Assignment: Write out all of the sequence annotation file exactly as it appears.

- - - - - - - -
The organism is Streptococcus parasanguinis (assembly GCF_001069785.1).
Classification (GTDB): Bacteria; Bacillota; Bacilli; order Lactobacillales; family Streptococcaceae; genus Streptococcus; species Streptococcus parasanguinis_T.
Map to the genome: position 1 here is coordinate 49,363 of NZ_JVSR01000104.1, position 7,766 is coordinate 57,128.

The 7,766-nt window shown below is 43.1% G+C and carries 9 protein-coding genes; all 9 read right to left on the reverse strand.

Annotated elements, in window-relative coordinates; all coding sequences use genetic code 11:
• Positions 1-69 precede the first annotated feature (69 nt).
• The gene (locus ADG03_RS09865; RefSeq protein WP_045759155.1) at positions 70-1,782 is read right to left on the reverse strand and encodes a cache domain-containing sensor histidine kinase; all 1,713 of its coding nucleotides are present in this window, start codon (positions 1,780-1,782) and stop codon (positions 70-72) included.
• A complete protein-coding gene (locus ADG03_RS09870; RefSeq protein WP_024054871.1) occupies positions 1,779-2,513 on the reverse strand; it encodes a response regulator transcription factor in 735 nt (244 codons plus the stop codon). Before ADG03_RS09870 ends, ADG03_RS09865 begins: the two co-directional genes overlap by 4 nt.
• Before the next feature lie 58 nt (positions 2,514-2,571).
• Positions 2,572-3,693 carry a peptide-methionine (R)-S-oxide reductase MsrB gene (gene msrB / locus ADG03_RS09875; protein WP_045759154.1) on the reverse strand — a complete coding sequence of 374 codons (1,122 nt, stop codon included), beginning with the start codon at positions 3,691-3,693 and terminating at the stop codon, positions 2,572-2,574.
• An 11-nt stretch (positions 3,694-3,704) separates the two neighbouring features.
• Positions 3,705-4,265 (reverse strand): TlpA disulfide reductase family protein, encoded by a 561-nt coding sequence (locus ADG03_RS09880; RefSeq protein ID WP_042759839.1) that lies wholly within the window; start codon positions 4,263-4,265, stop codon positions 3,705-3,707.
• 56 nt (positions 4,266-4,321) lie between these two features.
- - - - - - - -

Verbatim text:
The organism is Streptococcus parasanguinis (assembly GCF_001069785.1).
Classification (GTDB): Bacteria; Bacillota; Bacilli; order Lactobacillales; family Streptococcaceae; genus Streptococcus; species Streptococcus parasanguinis_T.
Map to the genome: position 1 here is coordinate 49,363 of NZ_JVSR01000104.1, position 7,766 is coordinate 57,128.

The 7,766-nt window shown below is 43.1% G+C and carries 9 protein-coding genes; all 9 read right to left on the reverse strand.

Annotated elements, in window-relative coordinates; all coding sequences use genetic code 11:
• Positions 1-69 precede the first annotated feature (69 nt).
• The gene (locus ADG03_RS09865; RefSeq protein WP_045759155.1) at positions 70-1,782 is read right to left on the reverse strand and encodes a cache domain-containing sensor histidine kinase; all 1,713 of its coding nucleotides are present in this window, start codon (positions 1,780-1,782) and stop codon (positions 70-72) included.
• A complete protein-coding gene (locus ADG03_RS09870; RefSeq protein WP_024054871.1) occupies positions 1,779-2,513 on the reverse strand; it encodes a response regulator transcription factor in 735 nt (244 codons plus the stop codon). Before ADG03_RS09870 ends, ADG03_RS09865 begins: the two co-directional genes overlap by 4 nt.
• Before the next feature lie 58 nt (positions 2,514-2,571).
• Positions 2,572-3,693 carry a peptide-methionine (R)-S-oxide reductase MsrB gene (gene msrB / locus ADG03_RS09875; protein WP_045759154.1) on the reverse strand — a complete coding sequence of 374 codons (1,122 nt, stop codon included), beginning with the start codon at positions 3,691-3,693 and terminating at the stop codon, positions 2,572-2,574.
• An 11-nt stretch (positions 3,694-3,704) separates the two neighbouring features.
• Positions 3,705-4,265 (reverse strand): TlpA disulfide reductase family protein, encoded by a 561-nt coding sequence (locus ADG03_RS09880; RefSeq protein ID WP_042759839.1) that lies wholly within the window; start codon positions 4,263-4,265, stop codon positions 3,705-3,707.
• 56 nt (positions 4,266-4,321) lie between these two features.